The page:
This is the ugly truth of the legal system: litigants and lawyers can manipulate it to impose huge expense on defendants no matter what the merits of their complaint. Censors can abuse the system to make true speech so expensive and risky that citizens will be silenced. Regrettably, Ohio does not have an anti-SLAPP statute, so Med Express and James Amodio can behave in this matter with relative impunity. If Ms. Nicholls has to incur ruinous legal expenses to vindicate her rights, the bad guys win, whatever the ultimate outcome of the case.
Unless, that is, you will help Amy Nicholls stand up — not for $1.44, but for the freedom to speak the truth without being abused by a broken legal system.
If you are an attorney practicing in Medina County, Ohio, please consider offering pro bono assistance. Mr. Levy will be coordinating assistance, and I can tell you from personal experience that it is a privilege to work with him. Help give Med Express and James Amodio the legal curb-stomping they so richly deserve. Justice, karma, and the esteem of free speech supporters everywhere will be your reward.
If you aren't an attorney, you can help, too. Med Express should not be permitted to act in this manner without consequence. The natural and probable consequence is widespread publication of their conduct. Help by publicizing the case on Facebook, Twitter, on your blog, on forums, and on every other venue available to you. Ask yourself — would you want to do business with a company that abuses the legal system to extract revenge against customers who leave truthful negative feedback?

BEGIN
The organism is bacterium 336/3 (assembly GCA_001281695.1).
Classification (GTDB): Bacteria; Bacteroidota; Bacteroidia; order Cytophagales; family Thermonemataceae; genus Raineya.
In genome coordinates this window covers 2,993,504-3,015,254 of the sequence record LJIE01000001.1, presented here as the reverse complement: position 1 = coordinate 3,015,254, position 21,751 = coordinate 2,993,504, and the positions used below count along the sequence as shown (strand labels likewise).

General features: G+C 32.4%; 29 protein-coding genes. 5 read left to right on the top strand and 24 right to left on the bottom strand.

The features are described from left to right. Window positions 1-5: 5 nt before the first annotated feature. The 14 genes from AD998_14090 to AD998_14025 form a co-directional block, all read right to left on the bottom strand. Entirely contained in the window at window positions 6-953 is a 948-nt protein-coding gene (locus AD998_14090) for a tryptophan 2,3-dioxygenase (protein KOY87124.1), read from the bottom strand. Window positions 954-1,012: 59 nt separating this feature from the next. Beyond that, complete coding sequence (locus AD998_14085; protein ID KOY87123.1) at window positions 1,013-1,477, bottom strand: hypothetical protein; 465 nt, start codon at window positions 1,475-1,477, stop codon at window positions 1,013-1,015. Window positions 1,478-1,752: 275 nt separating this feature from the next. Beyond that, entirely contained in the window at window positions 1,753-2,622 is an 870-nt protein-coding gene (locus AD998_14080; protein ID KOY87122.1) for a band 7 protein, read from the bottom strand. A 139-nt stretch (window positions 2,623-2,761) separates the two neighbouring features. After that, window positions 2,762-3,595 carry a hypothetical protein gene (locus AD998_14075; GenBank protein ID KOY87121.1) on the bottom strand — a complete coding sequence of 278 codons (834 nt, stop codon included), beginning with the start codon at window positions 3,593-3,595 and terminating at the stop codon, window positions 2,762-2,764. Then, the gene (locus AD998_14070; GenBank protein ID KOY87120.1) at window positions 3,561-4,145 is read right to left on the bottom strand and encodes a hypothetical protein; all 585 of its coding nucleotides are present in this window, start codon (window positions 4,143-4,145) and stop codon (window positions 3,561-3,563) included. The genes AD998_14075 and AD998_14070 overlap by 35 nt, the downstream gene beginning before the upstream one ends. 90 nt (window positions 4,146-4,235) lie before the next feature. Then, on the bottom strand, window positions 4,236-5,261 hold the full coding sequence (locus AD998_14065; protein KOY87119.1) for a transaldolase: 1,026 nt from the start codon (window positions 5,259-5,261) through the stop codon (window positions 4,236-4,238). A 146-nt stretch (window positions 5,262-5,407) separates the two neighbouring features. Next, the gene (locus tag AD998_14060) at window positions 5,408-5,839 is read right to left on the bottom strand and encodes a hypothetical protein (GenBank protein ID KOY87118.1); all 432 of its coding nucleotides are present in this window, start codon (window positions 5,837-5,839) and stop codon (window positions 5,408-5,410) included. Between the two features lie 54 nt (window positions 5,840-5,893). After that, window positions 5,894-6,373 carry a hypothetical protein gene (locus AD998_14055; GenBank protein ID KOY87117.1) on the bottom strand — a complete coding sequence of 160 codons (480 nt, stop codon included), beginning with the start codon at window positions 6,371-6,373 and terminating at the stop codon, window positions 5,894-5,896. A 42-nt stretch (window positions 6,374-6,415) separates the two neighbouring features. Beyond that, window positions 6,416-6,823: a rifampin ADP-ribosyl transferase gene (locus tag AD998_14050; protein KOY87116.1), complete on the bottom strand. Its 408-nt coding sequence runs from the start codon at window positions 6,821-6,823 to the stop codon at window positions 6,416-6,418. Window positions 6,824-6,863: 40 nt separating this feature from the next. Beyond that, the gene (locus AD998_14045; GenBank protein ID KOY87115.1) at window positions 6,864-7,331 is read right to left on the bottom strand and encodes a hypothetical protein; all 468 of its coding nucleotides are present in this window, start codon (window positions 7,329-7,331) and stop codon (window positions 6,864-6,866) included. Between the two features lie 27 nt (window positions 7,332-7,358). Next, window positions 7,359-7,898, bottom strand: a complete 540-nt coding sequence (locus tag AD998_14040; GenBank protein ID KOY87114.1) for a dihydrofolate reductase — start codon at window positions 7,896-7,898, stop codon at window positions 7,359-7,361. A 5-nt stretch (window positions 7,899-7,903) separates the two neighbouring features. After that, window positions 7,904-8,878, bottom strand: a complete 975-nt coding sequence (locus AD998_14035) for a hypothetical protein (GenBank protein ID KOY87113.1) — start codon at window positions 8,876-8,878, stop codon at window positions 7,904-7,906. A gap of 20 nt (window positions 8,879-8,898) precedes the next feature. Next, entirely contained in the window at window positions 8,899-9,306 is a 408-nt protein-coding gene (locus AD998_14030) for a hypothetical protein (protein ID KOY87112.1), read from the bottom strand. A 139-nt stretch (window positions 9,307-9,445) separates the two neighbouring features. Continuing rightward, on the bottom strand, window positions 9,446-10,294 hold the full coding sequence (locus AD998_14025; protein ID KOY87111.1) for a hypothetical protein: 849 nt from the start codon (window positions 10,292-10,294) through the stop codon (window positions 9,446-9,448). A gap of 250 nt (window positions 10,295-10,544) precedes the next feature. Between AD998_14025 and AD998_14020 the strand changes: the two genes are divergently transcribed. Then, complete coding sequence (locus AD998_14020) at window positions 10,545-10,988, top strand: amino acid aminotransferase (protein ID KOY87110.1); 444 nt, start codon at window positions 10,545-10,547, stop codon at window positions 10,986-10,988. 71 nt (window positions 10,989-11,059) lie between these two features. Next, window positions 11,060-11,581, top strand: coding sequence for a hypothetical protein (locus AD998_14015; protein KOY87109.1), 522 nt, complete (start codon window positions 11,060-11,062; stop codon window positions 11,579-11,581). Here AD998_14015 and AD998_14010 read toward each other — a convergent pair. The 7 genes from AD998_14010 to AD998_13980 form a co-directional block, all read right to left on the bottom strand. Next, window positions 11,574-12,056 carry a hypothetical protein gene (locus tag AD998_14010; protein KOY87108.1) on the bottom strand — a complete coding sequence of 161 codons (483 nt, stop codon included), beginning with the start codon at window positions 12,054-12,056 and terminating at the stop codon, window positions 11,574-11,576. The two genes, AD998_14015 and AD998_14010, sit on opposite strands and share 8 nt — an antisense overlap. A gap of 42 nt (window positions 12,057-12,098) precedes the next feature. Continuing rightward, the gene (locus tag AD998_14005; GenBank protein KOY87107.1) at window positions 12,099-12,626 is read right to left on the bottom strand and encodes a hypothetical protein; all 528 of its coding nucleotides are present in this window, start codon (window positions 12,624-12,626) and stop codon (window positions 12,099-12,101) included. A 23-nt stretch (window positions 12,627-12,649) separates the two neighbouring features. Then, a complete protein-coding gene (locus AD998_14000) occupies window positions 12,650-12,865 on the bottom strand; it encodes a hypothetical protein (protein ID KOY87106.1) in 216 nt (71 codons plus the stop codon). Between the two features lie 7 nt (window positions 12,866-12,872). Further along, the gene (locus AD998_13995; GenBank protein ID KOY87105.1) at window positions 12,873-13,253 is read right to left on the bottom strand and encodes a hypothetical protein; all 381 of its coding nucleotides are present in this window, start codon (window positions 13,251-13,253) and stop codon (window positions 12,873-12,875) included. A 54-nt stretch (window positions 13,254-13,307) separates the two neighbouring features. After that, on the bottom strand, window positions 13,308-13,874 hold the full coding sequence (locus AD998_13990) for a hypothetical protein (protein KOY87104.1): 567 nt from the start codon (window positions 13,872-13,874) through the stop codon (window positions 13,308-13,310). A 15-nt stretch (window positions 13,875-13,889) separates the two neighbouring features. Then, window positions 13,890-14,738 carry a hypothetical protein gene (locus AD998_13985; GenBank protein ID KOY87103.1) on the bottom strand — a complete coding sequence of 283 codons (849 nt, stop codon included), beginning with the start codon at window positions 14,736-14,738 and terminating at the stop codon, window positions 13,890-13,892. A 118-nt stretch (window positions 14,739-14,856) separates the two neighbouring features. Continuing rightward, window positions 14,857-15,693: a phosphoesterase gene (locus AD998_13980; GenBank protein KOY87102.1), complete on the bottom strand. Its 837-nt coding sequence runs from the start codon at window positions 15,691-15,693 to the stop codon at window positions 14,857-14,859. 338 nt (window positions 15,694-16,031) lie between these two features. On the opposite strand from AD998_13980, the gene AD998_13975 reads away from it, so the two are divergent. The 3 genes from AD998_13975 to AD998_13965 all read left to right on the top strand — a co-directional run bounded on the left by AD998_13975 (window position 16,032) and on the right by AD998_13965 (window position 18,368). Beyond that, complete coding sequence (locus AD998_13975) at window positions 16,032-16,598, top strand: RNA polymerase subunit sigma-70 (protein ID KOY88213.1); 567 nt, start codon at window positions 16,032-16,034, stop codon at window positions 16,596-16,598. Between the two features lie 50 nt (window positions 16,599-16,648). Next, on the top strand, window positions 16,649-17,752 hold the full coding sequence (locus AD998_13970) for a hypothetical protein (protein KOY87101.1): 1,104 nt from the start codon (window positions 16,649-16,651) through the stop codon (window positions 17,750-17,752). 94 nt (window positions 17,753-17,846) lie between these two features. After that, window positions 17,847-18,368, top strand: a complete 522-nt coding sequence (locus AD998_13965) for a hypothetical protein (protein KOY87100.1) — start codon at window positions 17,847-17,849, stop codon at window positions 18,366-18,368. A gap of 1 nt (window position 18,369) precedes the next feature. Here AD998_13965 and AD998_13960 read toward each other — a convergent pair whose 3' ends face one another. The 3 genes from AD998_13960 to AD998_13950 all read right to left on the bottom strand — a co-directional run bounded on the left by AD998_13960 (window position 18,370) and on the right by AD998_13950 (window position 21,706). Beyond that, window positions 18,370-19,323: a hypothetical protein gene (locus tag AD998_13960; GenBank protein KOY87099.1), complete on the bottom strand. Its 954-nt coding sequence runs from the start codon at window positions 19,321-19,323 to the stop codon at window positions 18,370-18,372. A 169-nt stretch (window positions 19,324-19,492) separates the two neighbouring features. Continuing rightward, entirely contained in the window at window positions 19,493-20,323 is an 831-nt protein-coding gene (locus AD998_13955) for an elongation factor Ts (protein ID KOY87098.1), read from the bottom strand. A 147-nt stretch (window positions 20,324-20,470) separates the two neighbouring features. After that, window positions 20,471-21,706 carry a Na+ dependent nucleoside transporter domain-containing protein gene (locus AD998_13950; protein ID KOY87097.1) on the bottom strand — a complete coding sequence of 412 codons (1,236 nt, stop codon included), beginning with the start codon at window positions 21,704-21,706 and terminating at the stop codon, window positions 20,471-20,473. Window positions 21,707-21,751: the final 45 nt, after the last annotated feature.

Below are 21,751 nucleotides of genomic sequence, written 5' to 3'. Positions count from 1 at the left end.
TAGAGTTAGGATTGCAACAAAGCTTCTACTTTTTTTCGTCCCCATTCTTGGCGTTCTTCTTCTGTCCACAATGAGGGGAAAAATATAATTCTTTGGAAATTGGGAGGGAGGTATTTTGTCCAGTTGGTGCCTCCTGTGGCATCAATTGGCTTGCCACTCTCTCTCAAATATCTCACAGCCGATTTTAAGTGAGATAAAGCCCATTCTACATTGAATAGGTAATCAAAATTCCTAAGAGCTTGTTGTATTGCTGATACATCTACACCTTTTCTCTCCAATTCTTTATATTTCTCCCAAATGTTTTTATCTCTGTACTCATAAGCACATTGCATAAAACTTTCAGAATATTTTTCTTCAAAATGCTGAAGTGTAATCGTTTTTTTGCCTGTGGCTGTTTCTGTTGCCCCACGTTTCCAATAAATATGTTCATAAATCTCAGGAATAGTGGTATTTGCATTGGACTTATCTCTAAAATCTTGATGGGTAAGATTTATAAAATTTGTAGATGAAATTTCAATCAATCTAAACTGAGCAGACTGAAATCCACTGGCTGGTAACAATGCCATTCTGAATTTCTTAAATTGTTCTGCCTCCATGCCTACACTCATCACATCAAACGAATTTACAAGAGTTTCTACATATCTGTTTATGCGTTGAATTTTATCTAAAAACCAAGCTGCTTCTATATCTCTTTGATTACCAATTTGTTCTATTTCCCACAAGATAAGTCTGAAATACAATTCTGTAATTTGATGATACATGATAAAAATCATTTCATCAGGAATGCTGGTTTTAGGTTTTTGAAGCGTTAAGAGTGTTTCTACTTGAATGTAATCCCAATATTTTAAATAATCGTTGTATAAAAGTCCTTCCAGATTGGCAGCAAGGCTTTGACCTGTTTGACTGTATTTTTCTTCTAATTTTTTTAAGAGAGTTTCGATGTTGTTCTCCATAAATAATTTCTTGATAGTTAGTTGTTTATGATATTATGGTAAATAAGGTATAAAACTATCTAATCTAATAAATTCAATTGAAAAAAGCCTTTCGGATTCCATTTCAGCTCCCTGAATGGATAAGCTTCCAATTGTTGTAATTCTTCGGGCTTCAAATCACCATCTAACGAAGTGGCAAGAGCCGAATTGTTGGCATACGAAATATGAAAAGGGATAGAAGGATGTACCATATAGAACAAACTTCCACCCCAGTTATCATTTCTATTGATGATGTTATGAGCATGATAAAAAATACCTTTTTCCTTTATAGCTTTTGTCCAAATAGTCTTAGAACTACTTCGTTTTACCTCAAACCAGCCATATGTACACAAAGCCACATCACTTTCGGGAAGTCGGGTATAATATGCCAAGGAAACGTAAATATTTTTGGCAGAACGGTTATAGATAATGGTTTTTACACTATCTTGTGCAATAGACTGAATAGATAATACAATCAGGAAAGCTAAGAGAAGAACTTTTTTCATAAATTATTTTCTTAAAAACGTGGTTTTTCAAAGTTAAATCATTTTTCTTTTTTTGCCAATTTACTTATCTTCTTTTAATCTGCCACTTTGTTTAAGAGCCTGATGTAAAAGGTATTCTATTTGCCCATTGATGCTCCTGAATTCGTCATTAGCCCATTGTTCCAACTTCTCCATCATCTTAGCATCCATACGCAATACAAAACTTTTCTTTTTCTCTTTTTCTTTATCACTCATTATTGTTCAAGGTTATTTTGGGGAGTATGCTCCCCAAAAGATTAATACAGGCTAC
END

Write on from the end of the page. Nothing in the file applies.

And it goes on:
Stand up for free speech.
Edited to add: "Med Express" is a mundane name; make sure you refer to and link to the correct one — this one, med_express_sales.
Edited again to add: Thanks to Prof. Reynolds of Instapundit for the link to this. It's possible Med Express didn't think this plan all the way through.
UPDATE WITH AWESOMENESS: I offer my profound respect and appreciation to Jeffrey M. Nye and Thomas G. Haren, who have answered the call. If their names sound familiar, it may be because they stepped up and represented a blogger pro bono just a few months ago. I understand that they will be stepping in to assist Ms. Nicholls pro bono. Moreover, I understand that multiple attorneys are now investigating whether Med Express has filed other defamation suits to silence negative feedback. I'll report when I hear more.
I've said this before: free speech depends on people like Jeff and Tom. Anti-SLAPP statutes are slowly proliferating across the country and more people are becoming educated about First Amendment rights. Ultimately, though, our broken legal system allows bullies to extort silence through the credible threat of stressful, expensive, uncertain litigation even when they have no valid claim. It takes lawyers like Jeff and Tom — and like a number of other good people who wrote me in response to the Popehat Signal — to push back against that problem. I'm just sitting on my ass blogging; Jeff and Tom are putting their skills and many hours of their valuable time on the line during a bad economy. I salute them, and if I ever have to recommend lawyers in Ohio, they will be at the top of my list.